Back in the 70’s, featurettes were commonplace marketing adjuncts for important or significant feature films. They were shown on TV (where else, in those benighted days before the intertubes), helping to flesh out the broadcast minutes that a movie-of-the-week might leave unfilled.
And then, they went away during the ’80’s My friend, the veteran trailer maker and former studio executive Mike Shapiro, tells me that he “witnessed not an obsolesence but a transition to shorter behind the scenes films that were included in the newly emerging publicity package called electronic press kits (EPK’s), in the early 80’s.” He continues: “TV broadcast programmers got better at filling every second of each time slot and longer form stand-alone featurettes became too expensive but…. a form of featurettes still is and will remain a marketing tool especially for bigger budget releases.”
Since the arrival of laser-discs and DVD in late 80’s and 90’s, featurettes, now categorized as “bonus material,” made a comeback. Now, I’d venture to say, they are more popular and commonplace than ever before, given the proliferation of venues for their exhibition. Broadcast and cable TV may not screen them as they once did, but they are ubiquitous on DVD’s and video sharing websites, and a staple of the marketing materials routinely generated for a feature film campaign.
In fact, shows like Access Hollywood and their ilk, rely on the footage and access that will otherwise go into making a featurette or EPK. The relatively low cost of videography and the surplus of hungry and talented young filmmakers makes it all the more easy and cost-efficient to document the making of a film, any film. Their length, detail and behind the scenes insights makes them a desirable ancillary for producers and distributors competing for ever more knowledgeable and interested audiences. For their part, media journalists repurpose the footage and the comments/quotes of stars, filmmakers and production staff that they provide and appreciate the “back-stage” gossip that they retail or make “visible.”
Ok, so that said, let me remind the reader that a featurette, as its name suggests, is a “diminutive” feature, a smaller, more adorable version of the feature, that typically documents its making for the purposes of highlighting its saleable qualities. Featurettes are not made as critical exposes, but rather as part of the variety of materials used to herald, promote, tease, inform and advertise a film. If a trailer is a sample of the film (and those regular readers will recognize how poor and inexact a definition that is!), then a featurette is a document of and about the feature as a film.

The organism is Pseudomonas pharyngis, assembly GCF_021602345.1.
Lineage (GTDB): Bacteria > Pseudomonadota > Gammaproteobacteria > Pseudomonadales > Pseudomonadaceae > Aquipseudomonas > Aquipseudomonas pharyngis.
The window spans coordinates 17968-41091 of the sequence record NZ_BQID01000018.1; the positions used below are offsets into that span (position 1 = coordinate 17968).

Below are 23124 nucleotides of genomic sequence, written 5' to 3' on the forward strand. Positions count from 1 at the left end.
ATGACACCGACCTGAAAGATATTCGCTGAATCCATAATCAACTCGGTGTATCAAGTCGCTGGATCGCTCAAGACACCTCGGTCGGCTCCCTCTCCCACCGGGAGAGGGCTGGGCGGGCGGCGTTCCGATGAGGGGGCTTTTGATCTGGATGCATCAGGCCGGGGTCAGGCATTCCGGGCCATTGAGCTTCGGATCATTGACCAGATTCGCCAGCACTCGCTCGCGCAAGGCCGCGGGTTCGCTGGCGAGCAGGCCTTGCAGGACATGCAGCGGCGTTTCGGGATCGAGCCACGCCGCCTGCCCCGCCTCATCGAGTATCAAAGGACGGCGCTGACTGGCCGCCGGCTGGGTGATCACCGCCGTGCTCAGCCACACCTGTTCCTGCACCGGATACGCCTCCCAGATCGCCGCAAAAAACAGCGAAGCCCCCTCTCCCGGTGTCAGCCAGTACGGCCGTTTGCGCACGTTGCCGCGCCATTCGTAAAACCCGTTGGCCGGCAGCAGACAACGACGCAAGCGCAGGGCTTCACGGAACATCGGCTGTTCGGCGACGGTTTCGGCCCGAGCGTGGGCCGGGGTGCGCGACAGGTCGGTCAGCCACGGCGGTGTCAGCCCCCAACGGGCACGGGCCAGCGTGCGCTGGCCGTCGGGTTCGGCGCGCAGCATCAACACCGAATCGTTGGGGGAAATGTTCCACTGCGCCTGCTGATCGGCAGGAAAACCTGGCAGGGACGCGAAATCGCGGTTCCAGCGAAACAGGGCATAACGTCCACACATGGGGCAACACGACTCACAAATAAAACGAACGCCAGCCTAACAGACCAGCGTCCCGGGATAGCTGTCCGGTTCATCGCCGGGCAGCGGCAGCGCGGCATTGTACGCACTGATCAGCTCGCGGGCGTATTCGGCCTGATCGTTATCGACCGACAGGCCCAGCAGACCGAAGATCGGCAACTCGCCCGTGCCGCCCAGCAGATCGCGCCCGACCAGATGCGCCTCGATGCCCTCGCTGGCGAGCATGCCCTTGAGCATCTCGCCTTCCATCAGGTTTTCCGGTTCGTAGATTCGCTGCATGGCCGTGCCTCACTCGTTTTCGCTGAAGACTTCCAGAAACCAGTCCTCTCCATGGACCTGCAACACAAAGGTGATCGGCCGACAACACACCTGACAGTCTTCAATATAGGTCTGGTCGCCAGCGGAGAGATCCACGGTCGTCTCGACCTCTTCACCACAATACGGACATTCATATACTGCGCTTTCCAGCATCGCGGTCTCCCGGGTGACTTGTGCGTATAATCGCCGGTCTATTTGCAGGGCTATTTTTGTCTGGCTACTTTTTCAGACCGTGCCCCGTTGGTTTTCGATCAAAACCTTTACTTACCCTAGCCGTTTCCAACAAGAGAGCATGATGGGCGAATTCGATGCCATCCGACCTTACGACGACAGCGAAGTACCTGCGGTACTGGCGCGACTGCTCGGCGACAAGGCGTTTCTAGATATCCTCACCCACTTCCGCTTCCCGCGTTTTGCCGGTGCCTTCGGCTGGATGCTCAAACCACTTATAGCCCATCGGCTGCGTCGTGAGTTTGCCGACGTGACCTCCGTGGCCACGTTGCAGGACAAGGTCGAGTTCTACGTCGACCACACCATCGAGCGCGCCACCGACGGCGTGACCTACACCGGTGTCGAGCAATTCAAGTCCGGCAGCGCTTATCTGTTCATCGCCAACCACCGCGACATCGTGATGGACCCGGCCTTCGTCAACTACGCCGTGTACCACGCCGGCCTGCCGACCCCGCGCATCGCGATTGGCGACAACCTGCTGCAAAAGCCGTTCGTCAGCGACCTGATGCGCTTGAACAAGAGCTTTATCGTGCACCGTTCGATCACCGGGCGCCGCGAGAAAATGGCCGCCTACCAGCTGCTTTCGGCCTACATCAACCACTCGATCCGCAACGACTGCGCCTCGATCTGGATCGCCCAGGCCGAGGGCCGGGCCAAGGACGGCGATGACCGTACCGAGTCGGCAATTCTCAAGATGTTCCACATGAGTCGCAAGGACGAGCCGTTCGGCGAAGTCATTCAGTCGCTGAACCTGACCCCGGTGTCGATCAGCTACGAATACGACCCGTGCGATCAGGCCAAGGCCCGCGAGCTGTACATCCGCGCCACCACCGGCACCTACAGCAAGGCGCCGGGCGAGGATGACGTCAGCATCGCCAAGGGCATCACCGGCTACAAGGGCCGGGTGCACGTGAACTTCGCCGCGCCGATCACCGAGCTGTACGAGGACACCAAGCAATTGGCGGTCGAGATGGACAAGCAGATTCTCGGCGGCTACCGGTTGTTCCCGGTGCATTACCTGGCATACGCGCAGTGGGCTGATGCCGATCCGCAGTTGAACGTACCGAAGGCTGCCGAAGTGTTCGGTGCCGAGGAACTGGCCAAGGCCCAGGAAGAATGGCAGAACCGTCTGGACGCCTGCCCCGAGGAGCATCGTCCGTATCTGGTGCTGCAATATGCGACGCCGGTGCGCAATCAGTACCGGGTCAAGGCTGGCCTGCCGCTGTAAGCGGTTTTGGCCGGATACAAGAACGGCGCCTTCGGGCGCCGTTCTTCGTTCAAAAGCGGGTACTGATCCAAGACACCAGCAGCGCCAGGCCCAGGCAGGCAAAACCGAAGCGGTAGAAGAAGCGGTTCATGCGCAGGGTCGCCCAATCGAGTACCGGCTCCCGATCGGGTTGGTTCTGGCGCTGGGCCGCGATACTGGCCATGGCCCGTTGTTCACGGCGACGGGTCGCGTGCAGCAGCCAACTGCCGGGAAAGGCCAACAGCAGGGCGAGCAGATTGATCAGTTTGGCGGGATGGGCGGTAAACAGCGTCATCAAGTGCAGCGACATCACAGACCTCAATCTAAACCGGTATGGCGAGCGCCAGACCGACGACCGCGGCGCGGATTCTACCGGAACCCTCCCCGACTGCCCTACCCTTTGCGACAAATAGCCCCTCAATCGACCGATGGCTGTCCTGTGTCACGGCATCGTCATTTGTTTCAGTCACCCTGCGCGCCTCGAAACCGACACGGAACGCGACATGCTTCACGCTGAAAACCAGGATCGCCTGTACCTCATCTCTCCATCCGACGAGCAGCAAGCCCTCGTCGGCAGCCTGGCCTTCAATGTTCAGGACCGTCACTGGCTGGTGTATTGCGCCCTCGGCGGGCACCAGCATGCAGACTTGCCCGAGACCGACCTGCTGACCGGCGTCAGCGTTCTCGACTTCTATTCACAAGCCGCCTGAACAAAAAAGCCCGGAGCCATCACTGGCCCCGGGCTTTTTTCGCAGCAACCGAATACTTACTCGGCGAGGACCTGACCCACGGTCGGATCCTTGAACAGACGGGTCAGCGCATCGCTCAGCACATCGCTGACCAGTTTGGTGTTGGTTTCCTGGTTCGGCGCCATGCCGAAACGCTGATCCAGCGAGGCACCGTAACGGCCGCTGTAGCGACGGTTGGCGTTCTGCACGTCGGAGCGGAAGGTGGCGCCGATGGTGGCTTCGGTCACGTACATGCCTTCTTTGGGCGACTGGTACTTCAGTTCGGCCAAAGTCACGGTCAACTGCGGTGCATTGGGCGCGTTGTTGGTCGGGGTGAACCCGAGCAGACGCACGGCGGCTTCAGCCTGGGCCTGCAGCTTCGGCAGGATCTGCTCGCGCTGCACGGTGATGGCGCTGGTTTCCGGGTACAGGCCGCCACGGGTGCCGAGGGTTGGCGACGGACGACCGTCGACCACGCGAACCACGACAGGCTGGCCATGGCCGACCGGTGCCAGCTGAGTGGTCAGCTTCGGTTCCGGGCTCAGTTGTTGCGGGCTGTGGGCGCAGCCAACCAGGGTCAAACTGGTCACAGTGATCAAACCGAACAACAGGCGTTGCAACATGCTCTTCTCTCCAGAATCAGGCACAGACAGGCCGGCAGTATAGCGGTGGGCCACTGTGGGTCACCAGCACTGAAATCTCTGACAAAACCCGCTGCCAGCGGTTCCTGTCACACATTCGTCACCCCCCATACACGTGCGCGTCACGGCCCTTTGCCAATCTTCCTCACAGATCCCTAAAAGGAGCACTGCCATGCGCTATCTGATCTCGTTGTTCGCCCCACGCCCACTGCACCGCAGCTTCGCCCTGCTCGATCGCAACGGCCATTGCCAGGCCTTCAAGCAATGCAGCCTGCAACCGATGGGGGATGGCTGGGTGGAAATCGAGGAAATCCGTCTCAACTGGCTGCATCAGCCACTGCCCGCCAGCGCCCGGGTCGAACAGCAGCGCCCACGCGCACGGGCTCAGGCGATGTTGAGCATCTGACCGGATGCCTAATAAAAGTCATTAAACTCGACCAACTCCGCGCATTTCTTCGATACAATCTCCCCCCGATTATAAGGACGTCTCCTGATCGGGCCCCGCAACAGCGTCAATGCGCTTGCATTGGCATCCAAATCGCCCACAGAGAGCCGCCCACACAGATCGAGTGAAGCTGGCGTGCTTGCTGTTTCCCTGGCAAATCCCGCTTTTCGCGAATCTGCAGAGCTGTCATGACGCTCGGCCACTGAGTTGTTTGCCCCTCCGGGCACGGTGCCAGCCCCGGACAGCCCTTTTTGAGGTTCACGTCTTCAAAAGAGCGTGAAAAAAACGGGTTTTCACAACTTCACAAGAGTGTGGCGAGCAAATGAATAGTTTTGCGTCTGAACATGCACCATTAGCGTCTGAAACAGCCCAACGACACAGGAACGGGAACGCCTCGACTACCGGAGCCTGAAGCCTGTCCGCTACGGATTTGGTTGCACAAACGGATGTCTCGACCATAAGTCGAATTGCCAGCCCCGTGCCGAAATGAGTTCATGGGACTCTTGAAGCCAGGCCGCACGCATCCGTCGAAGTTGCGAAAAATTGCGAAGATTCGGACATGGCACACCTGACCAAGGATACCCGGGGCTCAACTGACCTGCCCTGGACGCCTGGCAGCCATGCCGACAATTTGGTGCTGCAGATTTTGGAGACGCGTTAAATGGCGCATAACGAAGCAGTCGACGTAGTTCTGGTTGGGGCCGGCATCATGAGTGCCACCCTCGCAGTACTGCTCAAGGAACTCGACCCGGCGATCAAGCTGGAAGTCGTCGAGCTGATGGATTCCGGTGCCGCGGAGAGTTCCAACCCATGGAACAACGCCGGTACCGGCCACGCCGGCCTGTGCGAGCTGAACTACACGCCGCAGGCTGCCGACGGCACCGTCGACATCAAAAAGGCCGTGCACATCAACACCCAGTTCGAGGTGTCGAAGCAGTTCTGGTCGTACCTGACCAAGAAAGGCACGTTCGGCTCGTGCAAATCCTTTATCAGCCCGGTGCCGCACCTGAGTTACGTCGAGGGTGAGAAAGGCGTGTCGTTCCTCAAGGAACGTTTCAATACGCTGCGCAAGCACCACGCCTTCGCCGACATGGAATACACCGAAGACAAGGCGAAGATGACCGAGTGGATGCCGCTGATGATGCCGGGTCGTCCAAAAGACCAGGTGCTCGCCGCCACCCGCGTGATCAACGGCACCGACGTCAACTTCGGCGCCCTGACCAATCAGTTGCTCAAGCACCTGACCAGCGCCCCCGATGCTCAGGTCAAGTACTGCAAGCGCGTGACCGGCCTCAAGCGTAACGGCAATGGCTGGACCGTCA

THE DARK KNIGHT RISES OFFICIAL FEATURETTE, Written/produced by Richard Brehm
Let’s take a look at the recently released featurette for the Dark Knight Rises, which at 13:28, is a not inconsiderable piece of moviemaking and marketing. Given the length and complexity of the featurette, this is not the place for a shot by shot or scene by scene analysis (I can hear your sighs of relief through the intertubes), but I would like to describe its structure, its emphasis on story and argument, and its function as a piece of movie marketing. Right. Let’s begin.
Given its function as the concluding film in a series of three, The Dark Knight Rises has to accomplish a few different objectives. Whether it does, remains to be seen, but the marketing has the privilege of asserting it, regardless. First, it must establish continuity with its predecessors, and in production design, actors, directors, soundscape (MTV just posted a track by track analysis.) and sensibility. Judging by the featurette and the trailer, it clearly does.
Second, this is movie making on the grandest scale and the featurette demonstrates this film’s membership in that rarified league. But, unlike other Summer blockbusters that are all spectacle and inane story, or visual thrill without emotional gravity, the Nolan Batman films have delivered character study and emotional impact alongside visual delight. According to the featurette, audiences can expect that same combination of surface and substance, a point made repeatedly in consistent language from various commentators: “it’s big, but emotional and intimate.”
This film is obliged, as well, to provide closure, completion, and resolution to the various open ended plot and characterological vectors of the previous films. We don’t exactly get to see how, but completion/closural achievement is asserted, and I think it’s believable.
Lastly, this film has to raise the stakes: in terms of scale, emotional power, character development/completion and visual spectacle. We can judge from the trailer and the featurette that at least some of those expectations will be met, especially those of scale and spectacle. But, given the quality of the cast, direction and production, I think it’s safe to assume that the effort is made successfully.